Employees at the Indian Space Research Organisation (Isro) do not open champagne bottles to celebrate success. As soon as a rocket launch is over, they go back to their offices and start working on the next launch. About two years ago, Isro decided that this practice was not good enough. No, they weren’t yearning for the bubbly. Rather, the organisation was keen to begin assembling the next rocket well before a specific launch was over. So, it created teams and processes to that end.

The successful launch of the Geostationary Launch Vehicle (GSLV) Mark III on Monday was a major milestone in Isro’s five-decade history. A similar success would have resulted in celebrations in some space agencies around the world. But, on Tuesday morning, employees at the Satish Dhawan Space Centre (Shar) in Sriharikota were back to working on the half-assembled Polar Satellite Launch Vehicle (PSLV) C-39, which will soon be assembled fully and launched on June 23. used to concentrate on one mission,” says director P Kunhikrishnan. “Now we work in parallel to increase the throughput.”

By the end of this month, Isro would have made four rocket launches this year itself. Two of them were technically challenging, one being GSLV Mark III and the other the launch of 104 satellites on one rocket. By the month-end, Isro would also have built four satellites this year. They include the Gsat-19, a sophisticated satellite with high throughput that is expected to improve communication significantly in the country. It was put into orbit on Monday by the GSLV Mark III.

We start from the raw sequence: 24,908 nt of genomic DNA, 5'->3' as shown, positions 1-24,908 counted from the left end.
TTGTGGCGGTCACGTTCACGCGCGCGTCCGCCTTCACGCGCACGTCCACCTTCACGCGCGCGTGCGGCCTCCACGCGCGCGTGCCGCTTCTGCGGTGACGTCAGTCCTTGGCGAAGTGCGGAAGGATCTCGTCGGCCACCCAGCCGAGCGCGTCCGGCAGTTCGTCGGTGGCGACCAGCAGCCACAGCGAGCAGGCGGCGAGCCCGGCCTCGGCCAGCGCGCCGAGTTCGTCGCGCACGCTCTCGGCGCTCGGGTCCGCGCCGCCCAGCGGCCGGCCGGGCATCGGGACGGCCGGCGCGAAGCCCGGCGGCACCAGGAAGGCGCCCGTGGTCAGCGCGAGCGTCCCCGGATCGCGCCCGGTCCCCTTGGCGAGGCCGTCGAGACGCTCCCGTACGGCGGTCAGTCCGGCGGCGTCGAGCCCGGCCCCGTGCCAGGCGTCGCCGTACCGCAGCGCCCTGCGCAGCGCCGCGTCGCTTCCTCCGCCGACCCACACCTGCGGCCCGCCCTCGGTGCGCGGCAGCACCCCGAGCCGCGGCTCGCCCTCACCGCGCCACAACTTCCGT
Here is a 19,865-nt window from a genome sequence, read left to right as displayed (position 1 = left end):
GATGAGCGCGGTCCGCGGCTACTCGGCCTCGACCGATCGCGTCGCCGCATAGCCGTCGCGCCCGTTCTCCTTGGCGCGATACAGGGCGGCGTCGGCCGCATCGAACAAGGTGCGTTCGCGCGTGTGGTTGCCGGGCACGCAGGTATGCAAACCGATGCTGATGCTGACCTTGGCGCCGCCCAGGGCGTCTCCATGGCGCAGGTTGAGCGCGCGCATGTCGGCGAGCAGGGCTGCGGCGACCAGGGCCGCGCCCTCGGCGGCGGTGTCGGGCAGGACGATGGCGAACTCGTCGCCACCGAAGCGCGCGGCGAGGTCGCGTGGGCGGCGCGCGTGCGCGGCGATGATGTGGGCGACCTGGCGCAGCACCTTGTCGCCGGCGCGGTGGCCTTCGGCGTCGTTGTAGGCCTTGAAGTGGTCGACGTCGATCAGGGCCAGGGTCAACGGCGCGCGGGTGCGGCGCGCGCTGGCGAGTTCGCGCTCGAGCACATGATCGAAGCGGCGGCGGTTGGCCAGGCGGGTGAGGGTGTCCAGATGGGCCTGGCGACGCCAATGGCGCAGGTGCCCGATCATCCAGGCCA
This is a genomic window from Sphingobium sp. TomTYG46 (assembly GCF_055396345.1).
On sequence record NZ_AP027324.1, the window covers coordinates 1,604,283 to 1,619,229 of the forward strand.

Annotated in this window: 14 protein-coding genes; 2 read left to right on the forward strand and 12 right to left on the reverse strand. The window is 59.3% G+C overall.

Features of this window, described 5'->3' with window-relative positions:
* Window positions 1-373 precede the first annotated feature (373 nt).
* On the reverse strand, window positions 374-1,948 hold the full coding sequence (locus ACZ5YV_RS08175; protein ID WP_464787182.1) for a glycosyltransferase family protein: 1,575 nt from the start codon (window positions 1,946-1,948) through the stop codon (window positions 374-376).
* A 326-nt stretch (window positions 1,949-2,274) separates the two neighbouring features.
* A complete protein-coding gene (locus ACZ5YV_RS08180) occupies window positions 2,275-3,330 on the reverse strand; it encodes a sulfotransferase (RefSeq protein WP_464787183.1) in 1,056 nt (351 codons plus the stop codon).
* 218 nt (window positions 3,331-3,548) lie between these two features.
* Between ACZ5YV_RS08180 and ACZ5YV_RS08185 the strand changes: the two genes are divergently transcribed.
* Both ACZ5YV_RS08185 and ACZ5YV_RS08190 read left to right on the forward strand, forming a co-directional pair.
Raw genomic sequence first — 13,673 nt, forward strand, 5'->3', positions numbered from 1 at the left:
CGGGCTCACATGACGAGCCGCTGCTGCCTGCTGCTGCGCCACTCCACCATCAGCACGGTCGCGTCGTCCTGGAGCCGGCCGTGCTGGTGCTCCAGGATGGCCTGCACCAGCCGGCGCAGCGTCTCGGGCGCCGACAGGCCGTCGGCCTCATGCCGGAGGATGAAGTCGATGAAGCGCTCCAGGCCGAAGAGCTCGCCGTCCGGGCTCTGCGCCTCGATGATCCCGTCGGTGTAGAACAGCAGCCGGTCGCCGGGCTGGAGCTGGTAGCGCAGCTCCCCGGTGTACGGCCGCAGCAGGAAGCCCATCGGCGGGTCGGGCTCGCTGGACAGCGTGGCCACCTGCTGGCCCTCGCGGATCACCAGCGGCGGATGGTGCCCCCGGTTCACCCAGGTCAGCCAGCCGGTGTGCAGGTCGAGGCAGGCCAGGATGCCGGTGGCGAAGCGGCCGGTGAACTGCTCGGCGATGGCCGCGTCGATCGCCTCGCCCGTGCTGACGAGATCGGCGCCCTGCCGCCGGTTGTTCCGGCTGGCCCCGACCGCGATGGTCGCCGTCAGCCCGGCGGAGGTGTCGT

Even a casual observer would have noticed that the frequency of Isro’s missions has been increasing in recent times. Isro is also tackling missions of increasing sophistication, and slowly reducing the gap between India and the other space powers. Early next year, Isro will launch its second lunar mission, consisting of an orbiter, lander and rover.

If the government gives its approval, Isro will also begin work on a human mission sometime soon. With two different rockets and a third to be available soon, Isro will have an increasing presence in the global commercial market. When current chairman Kiran Kumar took over two and a half years ago, Isro was in good shape from a technical perspective.